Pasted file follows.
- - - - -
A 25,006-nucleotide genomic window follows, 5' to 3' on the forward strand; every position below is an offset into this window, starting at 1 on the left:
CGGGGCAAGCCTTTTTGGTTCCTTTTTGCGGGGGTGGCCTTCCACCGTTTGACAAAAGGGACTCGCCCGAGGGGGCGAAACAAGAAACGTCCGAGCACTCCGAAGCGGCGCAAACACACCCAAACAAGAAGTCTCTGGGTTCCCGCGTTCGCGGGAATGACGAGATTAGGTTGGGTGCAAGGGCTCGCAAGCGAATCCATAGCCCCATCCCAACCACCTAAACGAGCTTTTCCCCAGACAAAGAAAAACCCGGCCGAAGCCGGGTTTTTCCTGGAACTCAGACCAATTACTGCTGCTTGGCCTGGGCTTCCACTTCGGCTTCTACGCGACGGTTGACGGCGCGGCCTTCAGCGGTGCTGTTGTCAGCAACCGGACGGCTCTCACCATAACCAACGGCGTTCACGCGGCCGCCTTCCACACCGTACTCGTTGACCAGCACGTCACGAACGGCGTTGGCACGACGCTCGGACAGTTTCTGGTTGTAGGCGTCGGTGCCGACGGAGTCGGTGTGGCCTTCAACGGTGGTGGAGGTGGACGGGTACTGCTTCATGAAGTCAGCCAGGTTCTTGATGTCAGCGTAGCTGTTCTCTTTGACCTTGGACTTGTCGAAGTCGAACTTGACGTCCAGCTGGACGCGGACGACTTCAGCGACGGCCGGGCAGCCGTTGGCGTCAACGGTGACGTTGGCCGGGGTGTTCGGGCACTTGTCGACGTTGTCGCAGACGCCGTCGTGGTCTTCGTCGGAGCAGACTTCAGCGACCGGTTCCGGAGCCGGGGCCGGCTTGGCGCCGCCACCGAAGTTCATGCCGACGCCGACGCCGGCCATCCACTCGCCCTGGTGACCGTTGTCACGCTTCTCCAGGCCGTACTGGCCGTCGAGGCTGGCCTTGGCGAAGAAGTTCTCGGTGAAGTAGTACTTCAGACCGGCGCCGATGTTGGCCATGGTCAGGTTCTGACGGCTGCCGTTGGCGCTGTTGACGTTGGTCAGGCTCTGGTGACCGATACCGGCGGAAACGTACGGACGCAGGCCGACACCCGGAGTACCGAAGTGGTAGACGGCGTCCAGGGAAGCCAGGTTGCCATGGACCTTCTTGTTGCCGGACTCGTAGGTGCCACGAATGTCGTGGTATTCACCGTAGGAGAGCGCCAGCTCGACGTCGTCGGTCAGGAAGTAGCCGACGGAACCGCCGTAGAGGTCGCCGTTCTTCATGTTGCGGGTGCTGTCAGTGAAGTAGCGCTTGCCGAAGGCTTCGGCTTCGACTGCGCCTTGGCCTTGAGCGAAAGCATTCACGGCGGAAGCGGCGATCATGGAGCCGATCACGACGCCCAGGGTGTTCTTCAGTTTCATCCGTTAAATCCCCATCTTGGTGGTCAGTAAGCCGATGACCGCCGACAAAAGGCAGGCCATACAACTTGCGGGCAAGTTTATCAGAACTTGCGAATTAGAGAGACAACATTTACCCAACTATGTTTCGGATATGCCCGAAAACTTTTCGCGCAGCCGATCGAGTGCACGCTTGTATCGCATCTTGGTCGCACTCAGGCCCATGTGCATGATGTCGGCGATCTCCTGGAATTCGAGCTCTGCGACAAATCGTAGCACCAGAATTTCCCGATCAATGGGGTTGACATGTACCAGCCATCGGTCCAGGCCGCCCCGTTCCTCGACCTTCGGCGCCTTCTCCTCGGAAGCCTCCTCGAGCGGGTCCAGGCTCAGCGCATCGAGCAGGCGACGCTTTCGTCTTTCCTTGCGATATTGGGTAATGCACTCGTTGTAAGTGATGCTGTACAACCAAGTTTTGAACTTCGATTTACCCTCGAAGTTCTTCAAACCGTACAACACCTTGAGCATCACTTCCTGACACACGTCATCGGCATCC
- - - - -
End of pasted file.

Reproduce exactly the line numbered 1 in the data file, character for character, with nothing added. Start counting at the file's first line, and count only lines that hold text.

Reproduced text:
A 25,006-nucleotide genomic window follows, 5' to 3' on the forward strand; every position below is an offset into this window, starting at 1 on the left: